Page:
When the Government nationalised banks in 2007-8, it bailed them out but left the same sort of people in charge, running the banks on the same principles. It was “socialism for the rich”, or “socialisation of losses and privatisation of gains”. Economic democracy is socialism for the working-class majority. It is much ampler than pallid vote-every-five-years parliamentary “political” democracy.
What are the economic prospects?
The Institute of Fiscal Studies, a conservative think-tank, has recently estimated that the Coalition government’s cuts will generate an average 10% cut in income for the majority.
Within months or a few years — no-one knows when — the eurozone trouble could escalate into a full-scale crash, which might lead to large parts of the global financial system seizing up as they did in 2008.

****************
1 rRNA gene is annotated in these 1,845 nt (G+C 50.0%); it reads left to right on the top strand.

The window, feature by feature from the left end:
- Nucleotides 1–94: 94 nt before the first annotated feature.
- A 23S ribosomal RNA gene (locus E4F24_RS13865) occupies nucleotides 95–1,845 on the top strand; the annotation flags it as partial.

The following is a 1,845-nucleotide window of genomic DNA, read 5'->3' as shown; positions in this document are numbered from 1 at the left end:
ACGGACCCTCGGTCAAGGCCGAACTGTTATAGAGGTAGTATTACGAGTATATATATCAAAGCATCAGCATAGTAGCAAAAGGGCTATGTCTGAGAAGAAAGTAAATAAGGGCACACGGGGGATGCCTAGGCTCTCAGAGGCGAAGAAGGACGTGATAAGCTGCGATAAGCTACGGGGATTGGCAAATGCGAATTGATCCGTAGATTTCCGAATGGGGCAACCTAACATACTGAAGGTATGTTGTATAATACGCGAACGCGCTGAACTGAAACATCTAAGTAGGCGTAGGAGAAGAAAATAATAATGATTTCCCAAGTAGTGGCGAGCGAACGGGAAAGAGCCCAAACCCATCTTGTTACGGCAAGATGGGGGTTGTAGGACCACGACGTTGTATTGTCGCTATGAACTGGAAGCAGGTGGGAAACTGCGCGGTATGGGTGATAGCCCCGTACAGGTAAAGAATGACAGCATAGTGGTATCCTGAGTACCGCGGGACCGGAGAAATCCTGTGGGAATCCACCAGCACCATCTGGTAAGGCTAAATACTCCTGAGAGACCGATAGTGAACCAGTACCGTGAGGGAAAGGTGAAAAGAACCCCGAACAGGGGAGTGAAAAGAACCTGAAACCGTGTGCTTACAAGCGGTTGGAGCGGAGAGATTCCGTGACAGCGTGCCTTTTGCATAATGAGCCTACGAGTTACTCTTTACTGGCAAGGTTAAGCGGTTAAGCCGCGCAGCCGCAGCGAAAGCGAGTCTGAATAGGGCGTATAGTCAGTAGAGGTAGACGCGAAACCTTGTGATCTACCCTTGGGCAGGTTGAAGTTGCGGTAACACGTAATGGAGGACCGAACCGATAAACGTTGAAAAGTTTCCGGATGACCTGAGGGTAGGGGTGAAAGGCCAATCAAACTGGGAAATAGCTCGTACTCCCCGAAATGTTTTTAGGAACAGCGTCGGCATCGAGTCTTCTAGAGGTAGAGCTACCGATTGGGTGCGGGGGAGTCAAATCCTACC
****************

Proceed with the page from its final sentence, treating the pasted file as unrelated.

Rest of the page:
Even if nothing that spectacular happens, working-class people are generally still in the 2008 crisis, suffering job losses and cuts in services and in real pay.
The rich have seen some upturn since 2009. The less well-off haven’t. In capitalist slumps and depressions, usually inequality narrows a bit because the rich fall further than the poor, but this time inequality is increasing fast.
Even the upturn for the rich is stalling. Production figures are sagging in many countries.
Even in China, where after 2008 the largest fixed-capital investment boom in world history, organised by the government, offset the crisis, production is slowing, and yet the government is still looking for means to hose down the rapid price inflation which has come as a legacy of the investment drive.
If the unions are going to push for an “economic alternative”, won’t they have to assert themselves politically, and demand Labour commit itself to “alternative” policies?
Yes. The unions should work out serious policies for economic democracy, and use their clout in the Labour Party to commit Labour to those policies.